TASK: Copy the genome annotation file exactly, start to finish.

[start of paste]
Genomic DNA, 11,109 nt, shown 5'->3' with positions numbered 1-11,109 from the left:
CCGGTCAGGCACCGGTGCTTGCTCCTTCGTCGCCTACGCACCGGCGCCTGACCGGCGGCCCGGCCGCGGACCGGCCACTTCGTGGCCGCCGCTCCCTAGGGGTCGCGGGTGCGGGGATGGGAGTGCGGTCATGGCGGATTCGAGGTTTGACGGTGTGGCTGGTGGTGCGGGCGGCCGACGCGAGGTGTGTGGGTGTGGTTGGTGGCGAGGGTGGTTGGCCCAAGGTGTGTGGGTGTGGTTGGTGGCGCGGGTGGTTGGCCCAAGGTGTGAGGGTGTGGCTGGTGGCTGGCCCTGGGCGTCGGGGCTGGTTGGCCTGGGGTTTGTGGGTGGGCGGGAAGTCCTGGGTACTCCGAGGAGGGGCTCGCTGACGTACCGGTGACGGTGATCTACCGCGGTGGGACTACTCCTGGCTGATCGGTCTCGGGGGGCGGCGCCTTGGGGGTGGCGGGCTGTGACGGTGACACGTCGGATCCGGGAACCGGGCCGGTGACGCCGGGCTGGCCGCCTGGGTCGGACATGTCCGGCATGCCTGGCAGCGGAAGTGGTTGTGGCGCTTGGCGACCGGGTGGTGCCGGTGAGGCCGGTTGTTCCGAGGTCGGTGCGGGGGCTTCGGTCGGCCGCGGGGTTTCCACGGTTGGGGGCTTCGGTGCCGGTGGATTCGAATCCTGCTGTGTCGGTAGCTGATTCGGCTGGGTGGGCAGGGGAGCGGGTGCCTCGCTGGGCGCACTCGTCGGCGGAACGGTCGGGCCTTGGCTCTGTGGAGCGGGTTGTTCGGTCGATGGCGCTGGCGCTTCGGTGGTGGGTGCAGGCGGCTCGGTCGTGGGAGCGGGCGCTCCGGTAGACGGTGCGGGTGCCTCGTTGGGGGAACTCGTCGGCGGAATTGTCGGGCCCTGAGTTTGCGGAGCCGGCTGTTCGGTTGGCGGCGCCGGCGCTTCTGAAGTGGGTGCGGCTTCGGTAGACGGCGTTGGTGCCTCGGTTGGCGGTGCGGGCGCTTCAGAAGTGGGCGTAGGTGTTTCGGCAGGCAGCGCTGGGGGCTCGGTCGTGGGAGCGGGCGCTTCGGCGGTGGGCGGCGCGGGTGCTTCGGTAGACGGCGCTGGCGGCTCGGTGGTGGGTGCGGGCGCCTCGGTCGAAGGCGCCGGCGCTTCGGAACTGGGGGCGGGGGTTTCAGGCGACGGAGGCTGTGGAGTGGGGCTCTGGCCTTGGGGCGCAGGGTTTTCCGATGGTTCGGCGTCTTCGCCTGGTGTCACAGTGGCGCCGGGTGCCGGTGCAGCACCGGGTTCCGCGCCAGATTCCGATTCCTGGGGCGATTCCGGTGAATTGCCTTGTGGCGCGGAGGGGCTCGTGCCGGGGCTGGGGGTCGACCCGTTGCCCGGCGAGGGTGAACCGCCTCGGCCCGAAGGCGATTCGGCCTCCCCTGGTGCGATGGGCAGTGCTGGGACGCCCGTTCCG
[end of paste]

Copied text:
Genomic DNA, 11,109 nt, shown 5'->3' with positions numbered 1-11,109 from the left:
CCGGTCAGGCACCGGTGCTTGCTCCTTCGTCGCCTACGCACCGGCGCCTGACCGGCGGCCCGGCCGCGGACCGGCCACTTCGTGGCCGCCGCTCCCTAGGGGTCGCGGGTGCGGGGATGGGAGTGCGGTCATGGCGGATTCGAGGTTTGACGGTGTGGCTGGTGGTGCGGGCGGCCGACGCGAGGTGTGTGGGTGTGGTTGGTGGCGAGGGTGGTTGGCCCAAGGTGTGTGGGTGTGGTTGGTGGCGCGGGTGGTTGGCCCAAGGTGTGAGGGTGTGGCTGGTGGCTGGCCCTGGGCGTCGGGGCTGGTTGGCCTGGGGTTTGTGGGTGGGCGGGAAGTCCTGGGTACTCCGAGGAGGGGCTCGCTGACGTACCGGTGACGGTGATCTACCGCGGTGGGACTACTCCTGGCTGATCGGTCTCGGGGGGCGGCGCCTTGGGGGTGGCGGGCTGTGACGGTGACACGTCGGATCCGGGAACCGGGCCGGTGACGCCGGGCTGGCCGCCTGGGTCGGACATGTCCGGCATGCCTGGCAGCGGAAGTGGTTGTGGCGCTTGGCGACCGGGTGGTGCCGGTGAGGCCGGTTGTTCCGAGGTCGGTGCGGGGGCTTCGGTCGGCCGCGGGGTTTCCACGGTTGGGGGCTTCGGTGCCGGTGGATTCGAATCCTGCTGTGTCGGTAGCTGATTCGGCTGGGTGGGCAGGGGAGCGGGTGCCTCGCTGGGCGCACTCGTCGGCGGAACGGTCGGGCCTTGGCTCTGTGGAGCGGGTTGTTCGGTCGATGGCGCTGGCGCTTCGGTGGTGGGTGCAGGCGGCTCGGTCGTGGGAGCGGGCGCTCCGGTAGACGGTGCGGGTGCCTCGTTGGGGGAACTCGTCGGCGGAATTGTCGGGCCCTGAGTTTGCGGAGCCGGCTGTTCGGTTGGCGGCGCCGGCGCTTCTGAAGTGGGTGCGGCTTCGGTAGACGGCGTTGGTGCCTCGGTTGGCGGTGCGGGCGCTTCAGAAGTGGGCGTAGGTGTTTCGGCAGGCAGCGCTGGGGGCTCGGTCGTGGGAGCGGGCGCTTCGGCGGTGGGCGGCGCGGGTGCTTCGGTAGACGGCGCTGGCGGCTCGGTGGTGGGTGCGGGCGCCTCGGTCGAAGGCGCCGGCGCTTCGGAACTGGGGGCGGGGGTTTCAGGCGACGGAGGCTGTGGAGTGGGGCTCTGGCCTTGGGGCGCAGGGTTTTCCGATGGTTCGGCGTCTTCGCCTGGTGTCACAGTGGCGCCGGGTGCCGGTGCAGCACCGGGTTCCGCGCCAGATTCCGATTCCTGGGGCGATTCCGGTGAATTGCCTTGTGGCGCGGAGGGGCTCGTGCCGGGGCTGGGGGTCGACCCGTTGCCCGGCGAGGGTGAACCGCCTCGGCCCGAAGGCGATTCGGCCTCCCCTGGTGCGATGGGCAGTGCTGGGACGCCCGTTCCG